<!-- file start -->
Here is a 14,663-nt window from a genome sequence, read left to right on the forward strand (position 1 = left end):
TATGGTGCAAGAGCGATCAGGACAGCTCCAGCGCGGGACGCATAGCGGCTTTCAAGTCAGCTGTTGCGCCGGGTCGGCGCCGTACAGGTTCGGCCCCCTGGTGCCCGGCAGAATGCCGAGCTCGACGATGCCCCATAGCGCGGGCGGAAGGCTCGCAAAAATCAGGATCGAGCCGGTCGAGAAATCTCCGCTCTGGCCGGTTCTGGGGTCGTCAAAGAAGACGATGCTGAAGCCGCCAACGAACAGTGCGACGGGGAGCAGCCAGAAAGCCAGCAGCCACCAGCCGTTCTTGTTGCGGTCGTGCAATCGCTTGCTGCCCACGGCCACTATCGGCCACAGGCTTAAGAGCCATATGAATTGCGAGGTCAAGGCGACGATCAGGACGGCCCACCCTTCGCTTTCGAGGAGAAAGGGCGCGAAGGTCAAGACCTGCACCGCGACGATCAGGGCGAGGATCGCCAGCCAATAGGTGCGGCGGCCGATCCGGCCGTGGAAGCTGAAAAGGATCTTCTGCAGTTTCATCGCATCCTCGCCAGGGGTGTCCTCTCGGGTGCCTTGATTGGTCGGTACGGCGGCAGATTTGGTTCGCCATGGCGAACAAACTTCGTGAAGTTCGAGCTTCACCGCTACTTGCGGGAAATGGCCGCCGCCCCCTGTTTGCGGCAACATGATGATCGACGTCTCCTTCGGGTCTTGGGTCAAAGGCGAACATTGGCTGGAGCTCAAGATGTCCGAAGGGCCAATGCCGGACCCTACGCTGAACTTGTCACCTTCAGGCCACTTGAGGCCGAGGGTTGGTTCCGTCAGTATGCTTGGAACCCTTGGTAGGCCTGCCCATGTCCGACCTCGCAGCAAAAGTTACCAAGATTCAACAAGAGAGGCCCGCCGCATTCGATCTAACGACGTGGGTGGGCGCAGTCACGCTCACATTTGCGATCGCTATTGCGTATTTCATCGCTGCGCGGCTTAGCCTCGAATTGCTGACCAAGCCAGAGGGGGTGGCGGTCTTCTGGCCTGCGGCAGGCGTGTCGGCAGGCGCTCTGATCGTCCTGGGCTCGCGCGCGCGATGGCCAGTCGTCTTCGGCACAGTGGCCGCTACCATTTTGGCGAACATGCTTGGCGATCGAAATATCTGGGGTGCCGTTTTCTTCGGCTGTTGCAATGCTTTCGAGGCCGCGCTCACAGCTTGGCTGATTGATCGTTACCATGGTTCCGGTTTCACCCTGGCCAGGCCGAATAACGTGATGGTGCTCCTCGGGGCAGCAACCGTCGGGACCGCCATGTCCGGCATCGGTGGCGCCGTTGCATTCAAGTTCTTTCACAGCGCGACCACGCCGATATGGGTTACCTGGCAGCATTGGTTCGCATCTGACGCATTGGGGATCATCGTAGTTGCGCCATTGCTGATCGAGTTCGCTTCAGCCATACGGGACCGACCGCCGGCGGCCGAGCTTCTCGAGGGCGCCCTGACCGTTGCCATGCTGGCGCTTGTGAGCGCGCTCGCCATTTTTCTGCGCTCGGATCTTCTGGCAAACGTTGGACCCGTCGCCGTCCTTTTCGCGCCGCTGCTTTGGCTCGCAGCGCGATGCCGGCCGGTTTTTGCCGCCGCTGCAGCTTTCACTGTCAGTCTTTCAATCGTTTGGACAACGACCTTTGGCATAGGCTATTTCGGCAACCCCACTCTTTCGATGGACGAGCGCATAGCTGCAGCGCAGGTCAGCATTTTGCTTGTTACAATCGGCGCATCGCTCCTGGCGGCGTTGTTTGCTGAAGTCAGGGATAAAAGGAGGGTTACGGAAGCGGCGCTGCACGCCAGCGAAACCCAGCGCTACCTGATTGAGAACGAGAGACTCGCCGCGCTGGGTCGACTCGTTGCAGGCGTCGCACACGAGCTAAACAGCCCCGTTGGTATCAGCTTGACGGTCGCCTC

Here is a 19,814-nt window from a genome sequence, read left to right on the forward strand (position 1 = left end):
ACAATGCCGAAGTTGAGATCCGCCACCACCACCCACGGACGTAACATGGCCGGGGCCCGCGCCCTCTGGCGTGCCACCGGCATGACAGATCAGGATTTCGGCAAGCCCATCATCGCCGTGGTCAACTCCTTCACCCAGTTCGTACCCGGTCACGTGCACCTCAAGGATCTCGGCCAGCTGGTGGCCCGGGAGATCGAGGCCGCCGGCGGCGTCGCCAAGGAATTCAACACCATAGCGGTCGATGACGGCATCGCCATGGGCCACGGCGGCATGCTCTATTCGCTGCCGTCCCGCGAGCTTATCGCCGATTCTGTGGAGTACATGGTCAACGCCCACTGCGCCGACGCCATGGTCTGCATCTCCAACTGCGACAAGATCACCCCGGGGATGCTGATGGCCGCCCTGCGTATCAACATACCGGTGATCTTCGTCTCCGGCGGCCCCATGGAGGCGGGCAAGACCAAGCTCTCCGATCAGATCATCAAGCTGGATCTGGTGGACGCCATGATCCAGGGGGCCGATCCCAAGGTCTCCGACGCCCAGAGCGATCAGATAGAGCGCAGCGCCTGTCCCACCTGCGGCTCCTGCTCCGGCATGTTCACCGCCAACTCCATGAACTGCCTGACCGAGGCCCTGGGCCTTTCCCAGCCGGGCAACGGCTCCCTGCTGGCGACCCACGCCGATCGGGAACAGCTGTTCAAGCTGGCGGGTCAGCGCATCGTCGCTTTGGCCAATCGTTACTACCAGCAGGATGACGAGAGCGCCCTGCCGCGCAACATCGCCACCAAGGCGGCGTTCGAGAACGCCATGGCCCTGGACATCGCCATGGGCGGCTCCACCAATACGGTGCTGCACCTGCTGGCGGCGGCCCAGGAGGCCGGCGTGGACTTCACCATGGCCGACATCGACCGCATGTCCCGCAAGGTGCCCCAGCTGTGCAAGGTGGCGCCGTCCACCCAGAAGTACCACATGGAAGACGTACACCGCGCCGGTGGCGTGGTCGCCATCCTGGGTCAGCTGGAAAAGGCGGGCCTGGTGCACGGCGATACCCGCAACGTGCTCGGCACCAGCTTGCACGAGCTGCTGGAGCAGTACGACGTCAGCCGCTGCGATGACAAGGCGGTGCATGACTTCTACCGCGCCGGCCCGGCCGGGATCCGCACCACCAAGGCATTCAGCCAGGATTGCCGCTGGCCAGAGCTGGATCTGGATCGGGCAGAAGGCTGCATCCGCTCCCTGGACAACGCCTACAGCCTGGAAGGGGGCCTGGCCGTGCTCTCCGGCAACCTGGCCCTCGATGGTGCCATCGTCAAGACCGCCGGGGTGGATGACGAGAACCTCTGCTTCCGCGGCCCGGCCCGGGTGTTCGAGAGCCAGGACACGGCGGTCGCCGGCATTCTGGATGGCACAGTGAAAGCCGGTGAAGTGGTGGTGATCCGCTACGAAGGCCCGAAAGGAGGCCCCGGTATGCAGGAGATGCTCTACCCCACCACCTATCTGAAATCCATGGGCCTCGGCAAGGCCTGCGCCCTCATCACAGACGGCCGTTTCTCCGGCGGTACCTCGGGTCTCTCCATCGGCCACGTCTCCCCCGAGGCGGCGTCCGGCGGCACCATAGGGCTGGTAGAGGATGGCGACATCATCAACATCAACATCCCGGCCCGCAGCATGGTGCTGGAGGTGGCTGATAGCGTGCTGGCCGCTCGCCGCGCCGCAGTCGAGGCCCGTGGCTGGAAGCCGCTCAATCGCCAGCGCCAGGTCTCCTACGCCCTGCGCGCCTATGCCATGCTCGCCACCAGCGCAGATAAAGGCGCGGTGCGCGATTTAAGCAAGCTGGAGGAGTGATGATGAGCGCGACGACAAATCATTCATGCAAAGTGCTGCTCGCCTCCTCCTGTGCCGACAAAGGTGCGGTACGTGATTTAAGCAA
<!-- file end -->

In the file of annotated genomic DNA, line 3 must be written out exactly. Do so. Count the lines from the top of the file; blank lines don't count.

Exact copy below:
Here is a 19,814-nt window from a genome sequence, read left to right on the forward strand (position 1 = left end):